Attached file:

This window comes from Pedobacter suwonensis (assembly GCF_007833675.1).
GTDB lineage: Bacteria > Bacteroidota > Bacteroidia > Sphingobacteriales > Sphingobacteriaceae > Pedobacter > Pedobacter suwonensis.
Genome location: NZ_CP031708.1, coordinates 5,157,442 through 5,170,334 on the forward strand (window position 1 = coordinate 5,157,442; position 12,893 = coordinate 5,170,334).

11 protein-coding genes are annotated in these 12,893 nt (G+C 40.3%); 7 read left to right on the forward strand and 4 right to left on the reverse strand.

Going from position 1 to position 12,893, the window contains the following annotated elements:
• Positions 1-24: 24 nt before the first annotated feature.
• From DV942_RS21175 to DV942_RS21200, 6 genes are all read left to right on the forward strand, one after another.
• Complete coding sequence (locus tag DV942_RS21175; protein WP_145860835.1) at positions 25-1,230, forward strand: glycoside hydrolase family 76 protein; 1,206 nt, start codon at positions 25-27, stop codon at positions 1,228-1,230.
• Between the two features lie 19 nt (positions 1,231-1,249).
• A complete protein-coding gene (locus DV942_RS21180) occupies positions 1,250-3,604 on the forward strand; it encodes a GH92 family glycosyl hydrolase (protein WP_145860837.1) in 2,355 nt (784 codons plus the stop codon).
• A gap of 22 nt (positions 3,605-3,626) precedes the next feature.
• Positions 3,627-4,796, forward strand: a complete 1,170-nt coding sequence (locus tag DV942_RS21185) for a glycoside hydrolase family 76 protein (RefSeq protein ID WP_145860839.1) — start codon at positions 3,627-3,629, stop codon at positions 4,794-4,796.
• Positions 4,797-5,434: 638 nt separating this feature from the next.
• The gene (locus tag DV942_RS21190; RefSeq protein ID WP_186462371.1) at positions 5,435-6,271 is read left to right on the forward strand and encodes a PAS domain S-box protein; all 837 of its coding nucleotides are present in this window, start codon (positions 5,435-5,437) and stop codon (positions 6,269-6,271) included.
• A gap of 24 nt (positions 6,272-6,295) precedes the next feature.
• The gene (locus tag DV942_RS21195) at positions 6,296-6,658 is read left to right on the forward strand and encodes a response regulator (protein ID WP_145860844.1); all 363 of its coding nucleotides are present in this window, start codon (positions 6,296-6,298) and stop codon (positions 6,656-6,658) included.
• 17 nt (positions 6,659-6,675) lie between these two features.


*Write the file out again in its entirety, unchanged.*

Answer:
This window comes from Pedobacter suwonensis (assembly GCF_007833675.1).
GTDB lineage: Bacteria > Bacteroidota > Bacteroidia > Sphingobacteriales > Sphingobacteriaceae > Pedobacter > Pedobacter suwonensis.
Genome location: NZ_CP031708.1, coordinates 5,157,442 through 5,170,334 on the forward strand (window position 1 = coordinate 5,157,442; position 12,893 = coordinate 5,170,334).

11 protein-coding genes are annotated in these 12,893 nt (G+C 40.3%); 7 read left to right on the forward strand and 4 right to left on the reverse strand.

Going from position 1 to position 12,893, the window contains the following annotated elements:
• Positions 1-24: 24 nt before the first annotated feature.
• From DV942_RS21175 to DV942_RS21200, 6 genes are all read left to right on the forward strand, one after another.
• Complete coding sequence (locus tag DV942_RS21175; protein WP_145860835.1) at positions 25-1,230, forward strand: glycoside hydrolase family 76 protein; 1,206 nt, start codon at positions 25-27, stop codon at positions 1,228-1,230.
• Between the two features lie 19 nt (positions 1,231-1,249).
• A complete protein-coding gene (locus DV942_RS21180) occupies positions 1,250-3,604 on the forward strand; it encodes a GH92 family glycosyl hydrolase (protein WP_145860837.1) in 2,355 nt (784 codons plus the stop codon).
• A gap of 22 nt (positions 3,605-3,626) precedes the next feature.
• Positions 3,627-4,796, forward strand: a complete 1,170-nt coding sequence (locus tag DV942_RS21185) for a glycoside hydrolase family 76 protein (RefSeq protein ID WP_145860839.1) — start codon at positions 3,627-3,629, stop codon at positions 4,794-4,796.
• Positions 4,797-5,434: 638 nt separating this feature from the next.
• The gene (locus tag DV942_RS21190; RefSeq protein ID WP_186462371.1) at positions 5,435-6,271 is read left to right on the forward strand and encodes a PAS domain S-box protein; all 837 of its coding nucleotides are present in this window, start codon (positions 5,435-5,437) and stop codon (positions 6,269-6,271) included.
• A gap of 24 nt (positions 6,272-6,295) precedes the next feature.
• The gene (locus tag DV942_RS21195) at positions 6,296-6,658 is read left to right on the forward strand and encodes a response regulator (protein ID WP_145860844.1); all 363 of its coding nucleotides are present in this window, start codon (positions 6,296-6,298) and stop codon (positions 6,656-6,658) included.
• 17 nt (positions 6,659-6,675) lie between these two features.